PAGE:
Homesteading, a late 19th- and early 20th-century phenomenon in which immigrants were attracted to the Canadian West by government advertisements of "free" land. Under the DOMINION LANDS POLICY, 160 acres cost only $10, but the homesteader had to build a house, often of log or sod, and cultivate a specified area within 3 years. A new homesteader required basic agricultural implements, and since horses were expensive, most used oxen to clear and break the land. A fireguard to protect farm buildings had to be ploughed, and a vegetable garden planted and game hunted to supplement the food supply. If the water was of poor quality, homesteaders had to collect rainwater or melt snow. In many areas a homestead had to be within 15 km of a railway to be farmed economically; the reservation of land for the Hudson's Bay Co or railways within this belt was a source of frustration, for the poor or latecomers were forced to settle away from markets and towns. The railroads did provide employment for homesteaders until their farms began producing.
Homesteaders came from eastern Canada as well as from Europe. From NFB's YouTube channel.
Homesteaders and their families were often separated from friends and relatives, and many suffered years of hardship and loneliness. One of the greatest difficulties was the absence of roads and bridges. Most trails were impassable when wet. In the autumn homesteaders waited until the ground was frozen before transporting their produce to the railhead. Farm accidents often resulted in permanent injury or, because doctors were rare, death. Drought ruined those who settled in the arid Palliser Triangle. For many the price of homesteading was too high; they cancelled their claims and moved away. Adversities, however, bound homesteaders together. Prejudices were lessened as people helped one another. Building and quilting bees were common (seeQUILTS). Doors were kept unlatched and lanterns hung at night to guide travellers. At first, recreation was confined to the lonely homestead, but as communities grew there were sport days and a variety of entertainment at the community halls. Homesteading on the Prairies declined after WWI as IMMIGRATION fell off and movement toward the cities increased.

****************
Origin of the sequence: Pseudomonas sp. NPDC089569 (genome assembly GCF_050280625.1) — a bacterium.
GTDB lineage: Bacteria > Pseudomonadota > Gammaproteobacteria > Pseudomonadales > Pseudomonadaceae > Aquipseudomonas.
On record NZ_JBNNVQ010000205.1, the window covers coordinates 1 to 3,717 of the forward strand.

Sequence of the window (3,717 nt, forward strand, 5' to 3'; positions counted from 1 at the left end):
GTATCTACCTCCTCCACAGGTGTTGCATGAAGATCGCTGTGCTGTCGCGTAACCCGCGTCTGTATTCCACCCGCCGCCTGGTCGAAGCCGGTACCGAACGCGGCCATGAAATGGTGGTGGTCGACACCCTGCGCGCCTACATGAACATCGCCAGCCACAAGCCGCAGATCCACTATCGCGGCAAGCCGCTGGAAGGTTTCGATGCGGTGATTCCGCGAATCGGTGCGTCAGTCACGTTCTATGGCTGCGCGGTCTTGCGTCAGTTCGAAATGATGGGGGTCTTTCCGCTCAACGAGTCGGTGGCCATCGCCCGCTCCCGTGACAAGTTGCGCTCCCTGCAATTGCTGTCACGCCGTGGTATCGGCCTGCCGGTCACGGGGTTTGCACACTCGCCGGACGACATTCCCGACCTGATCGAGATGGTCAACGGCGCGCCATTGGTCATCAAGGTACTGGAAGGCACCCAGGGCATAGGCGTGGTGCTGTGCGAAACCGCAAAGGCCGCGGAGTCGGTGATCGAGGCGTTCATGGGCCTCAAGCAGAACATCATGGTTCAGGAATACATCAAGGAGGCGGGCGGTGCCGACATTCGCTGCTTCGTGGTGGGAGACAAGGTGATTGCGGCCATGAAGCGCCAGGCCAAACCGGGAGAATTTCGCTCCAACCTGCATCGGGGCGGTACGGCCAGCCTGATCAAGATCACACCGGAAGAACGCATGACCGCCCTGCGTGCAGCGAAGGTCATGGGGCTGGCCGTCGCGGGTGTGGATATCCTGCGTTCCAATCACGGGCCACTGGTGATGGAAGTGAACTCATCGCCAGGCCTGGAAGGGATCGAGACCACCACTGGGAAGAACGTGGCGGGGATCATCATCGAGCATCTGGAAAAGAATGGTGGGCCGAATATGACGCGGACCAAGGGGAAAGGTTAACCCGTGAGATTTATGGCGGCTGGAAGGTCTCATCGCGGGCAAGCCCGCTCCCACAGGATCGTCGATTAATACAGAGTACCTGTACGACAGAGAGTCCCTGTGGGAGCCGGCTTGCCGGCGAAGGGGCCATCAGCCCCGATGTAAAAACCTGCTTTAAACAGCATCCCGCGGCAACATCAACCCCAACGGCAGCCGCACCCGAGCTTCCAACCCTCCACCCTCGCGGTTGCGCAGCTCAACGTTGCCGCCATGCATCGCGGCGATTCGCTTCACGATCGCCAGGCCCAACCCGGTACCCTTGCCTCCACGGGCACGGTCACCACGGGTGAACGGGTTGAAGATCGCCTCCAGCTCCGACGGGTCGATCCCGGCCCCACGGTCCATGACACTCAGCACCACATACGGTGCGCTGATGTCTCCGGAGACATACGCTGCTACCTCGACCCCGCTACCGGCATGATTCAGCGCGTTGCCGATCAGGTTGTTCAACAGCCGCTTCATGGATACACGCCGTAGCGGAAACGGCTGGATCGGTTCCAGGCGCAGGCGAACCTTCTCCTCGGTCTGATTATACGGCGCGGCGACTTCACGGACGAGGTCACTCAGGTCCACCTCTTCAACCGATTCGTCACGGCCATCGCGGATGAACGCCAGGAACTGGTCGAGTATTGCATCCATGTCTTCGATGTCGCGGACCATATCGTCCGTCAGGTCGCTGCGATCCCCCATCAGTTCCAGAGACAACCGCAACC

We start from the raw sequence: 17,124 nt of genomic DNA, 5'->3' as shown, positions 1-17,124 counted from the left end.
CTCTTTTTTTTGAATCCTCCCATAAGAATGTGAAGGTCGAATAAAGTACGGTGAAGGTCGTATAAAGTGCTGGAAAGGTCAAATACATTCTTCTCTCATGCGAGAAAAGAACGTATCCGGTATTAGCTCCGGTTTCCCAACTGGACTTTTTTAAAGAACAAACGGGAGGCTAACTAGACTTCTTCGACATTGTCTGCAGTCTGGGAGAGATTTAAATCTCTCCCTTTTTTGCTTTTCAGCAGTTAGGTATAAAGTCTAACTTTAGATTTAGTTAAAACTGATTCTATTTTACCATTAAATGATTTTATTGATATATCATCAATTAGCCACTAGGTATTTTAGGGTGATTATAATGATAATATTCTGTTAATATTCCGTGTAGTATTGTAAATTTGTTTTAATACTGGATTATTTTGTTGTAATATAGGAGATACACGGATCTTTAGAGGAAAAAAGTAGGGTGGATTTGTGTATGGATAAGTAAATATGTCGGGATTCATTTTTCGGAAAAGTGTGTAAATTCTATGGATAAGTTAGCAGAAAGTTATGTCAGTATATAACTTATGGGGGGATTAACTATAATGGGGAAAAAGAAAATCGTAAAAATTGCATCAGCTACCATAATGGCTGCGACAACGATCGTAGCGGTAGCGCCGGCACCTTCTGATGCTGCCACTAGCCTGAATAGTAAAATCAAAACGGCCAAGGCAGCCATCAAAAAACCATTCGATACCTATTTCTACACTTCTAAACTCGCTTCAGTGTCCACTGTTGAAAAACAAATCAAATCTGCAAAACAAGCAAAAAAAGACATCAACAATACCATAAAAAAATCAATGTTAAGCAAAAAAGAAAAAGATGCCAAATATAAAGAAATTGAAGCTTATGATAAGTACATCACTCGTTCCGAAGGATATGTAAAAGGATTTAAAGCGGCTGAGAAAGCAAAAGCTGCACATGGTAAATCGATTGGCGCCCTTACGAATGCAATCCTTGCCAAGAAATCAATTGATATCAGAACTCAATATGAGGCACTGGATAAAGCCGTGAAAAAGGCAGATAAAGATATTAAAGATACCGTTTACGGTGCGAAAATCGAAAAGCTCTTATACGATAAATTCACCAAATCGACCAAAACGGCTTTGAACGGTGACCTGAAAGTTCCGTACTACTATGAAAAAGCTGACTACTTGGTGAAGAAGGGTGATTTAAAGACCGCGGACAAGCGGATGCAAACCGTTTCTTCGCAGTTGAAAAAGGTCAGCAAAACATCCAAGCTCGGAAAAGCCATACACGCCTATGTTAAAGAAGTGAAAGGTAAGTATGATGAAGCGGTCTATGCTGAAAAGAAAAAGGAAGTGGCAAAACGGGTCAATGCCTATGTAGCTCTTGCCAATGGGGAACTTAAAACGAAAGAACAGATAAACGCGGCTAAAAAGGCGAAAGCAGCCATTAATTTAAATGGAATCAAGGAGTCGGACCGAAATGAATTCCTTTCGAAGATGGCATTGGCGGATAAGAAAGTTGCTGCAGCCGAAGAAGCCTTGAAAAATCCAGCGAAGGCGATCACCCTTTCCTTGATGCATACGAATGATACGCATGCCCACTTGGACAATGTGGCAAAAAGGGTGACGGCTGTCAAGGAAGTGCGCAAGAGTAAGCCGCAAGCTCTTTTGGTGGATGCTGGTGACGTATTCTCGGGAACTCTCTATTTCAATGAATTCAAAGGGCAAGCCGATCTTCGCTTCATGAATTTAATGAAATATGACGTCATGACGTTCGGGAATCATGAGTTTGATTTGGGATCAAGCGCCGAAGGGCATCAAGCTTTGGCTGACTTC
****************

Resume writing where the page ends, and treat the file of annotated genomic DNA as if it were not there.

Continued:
Saskatchewan, Homesteading Coldridge School, circa 1905 (courtesy Saskatchewan Archives Board).
Homesteading in the West A homesteader's first residence, a tar-paper covered shack and tent in Alberta (date unknown) (photo by E. Brown, courtesy Provincial Archives of Alberta/B4510).
Homesteading Homesteading near Lloydminster, c. 1904 (photo by E. Brown, courtesy Provincial Archives of Alberta/B661).
Links to Other Sites Canadian Museum of History
The Canadian Museum of History (formerly the Canadian Museum of Civilization) offers an extensive collection of online exhibits about Canadian history and culture.
Canadian Pacific Railway
The CP Rail website features information about the company's extensive services and operations. Click on "General Public" to access the multimedia "Our History" section.
The Canadian West
View an extensive collection of historical photographs and other archive material about European settlement of the Canadian West prior to the 1930s. From Library and Archives Canada.
Saskatchewan Homestead Index
The Saskatchewan Homestead Index is a file locator database to the homestead files at the Saskatchewan Archives. Contains 360,000 references to people who, from 1872 to 1930, under the terms of the Dominion Lands Act, took part in the homestead process in the area now known as Saskatchewan.
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